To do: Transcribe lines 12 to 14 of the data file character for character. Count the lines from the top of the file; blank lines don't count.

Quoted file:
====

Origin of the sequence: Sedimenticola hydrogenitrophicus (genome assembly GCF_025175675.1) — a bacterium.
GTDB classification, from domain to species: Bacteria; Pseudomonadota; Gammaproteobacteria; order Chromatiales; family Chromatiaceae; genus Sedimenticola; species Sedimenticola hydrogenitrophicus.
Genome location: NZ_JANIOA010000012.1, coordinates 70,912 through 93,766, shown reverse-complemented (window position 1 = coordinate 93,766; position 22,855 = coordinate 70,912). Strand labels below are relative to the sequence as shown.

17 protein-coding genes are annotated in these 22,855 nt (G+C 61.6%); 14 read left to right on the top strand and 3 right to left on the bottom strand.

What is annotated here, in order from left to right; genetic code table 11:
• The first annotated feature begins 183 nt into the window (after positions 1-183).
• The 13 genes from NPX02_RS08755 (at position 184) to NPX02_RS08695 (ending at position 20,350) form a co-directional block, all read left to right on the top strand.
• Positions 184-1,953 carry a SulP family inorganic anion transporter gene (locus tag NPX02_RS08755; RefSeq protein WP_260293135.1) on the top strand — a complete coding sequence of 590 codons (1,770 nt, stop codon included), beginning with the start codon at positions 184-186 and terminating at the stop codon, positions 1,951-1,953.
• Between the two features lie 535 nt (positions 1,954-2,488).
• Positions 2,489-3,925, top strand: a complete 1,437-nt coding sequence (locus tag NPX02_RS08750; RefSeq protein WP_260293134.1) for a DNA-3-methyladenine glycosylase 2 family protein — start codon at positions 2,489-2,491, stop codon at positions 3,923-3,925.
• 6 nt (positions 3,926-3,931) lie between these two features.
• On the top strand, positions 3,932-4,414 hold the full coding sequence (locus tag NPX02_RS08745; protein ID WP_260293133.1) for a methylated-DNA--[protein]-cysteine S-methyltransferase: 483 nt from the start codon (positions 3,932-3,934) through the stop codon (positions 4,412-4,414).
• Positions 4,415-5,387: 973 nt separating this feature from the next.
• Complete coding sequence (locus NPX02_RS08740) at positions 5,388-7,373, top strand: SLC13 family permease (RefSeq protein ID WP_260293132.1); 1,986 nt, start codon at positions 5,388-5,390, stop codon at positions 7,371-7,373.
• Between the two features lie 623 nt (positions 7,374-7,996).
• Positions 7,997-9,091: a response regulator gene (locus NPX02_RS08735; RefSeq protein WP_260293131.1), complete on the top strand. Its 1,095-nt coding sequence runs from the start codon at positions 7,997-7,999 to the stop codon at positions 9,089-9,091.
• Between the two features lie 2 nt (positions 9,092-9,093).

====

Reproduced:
• On the top strand, positions 3,932-4,414 hold the full coding sequence (locus tag NPX02_RS08745; protein ID WP_260293133.1) for a methylated-DNA--[protein]-cysteine S-methyltransferase: 483 nt from the start codon (positions 3,932-3,934) through the stop codon (positions 4,412-4,414).
• Positions 4,415-5,387: 973 nt separating this feature from the next.
• Complete coding sequence (locus NPX02_RS08740) at positions 5,388-7,373, top strand: SLC13 family permease (RefSeq protein ID WP_260293132.1); 1,986 nt, start codon at positions 5,388-5,390, stop codon at positions 7,371-7,373.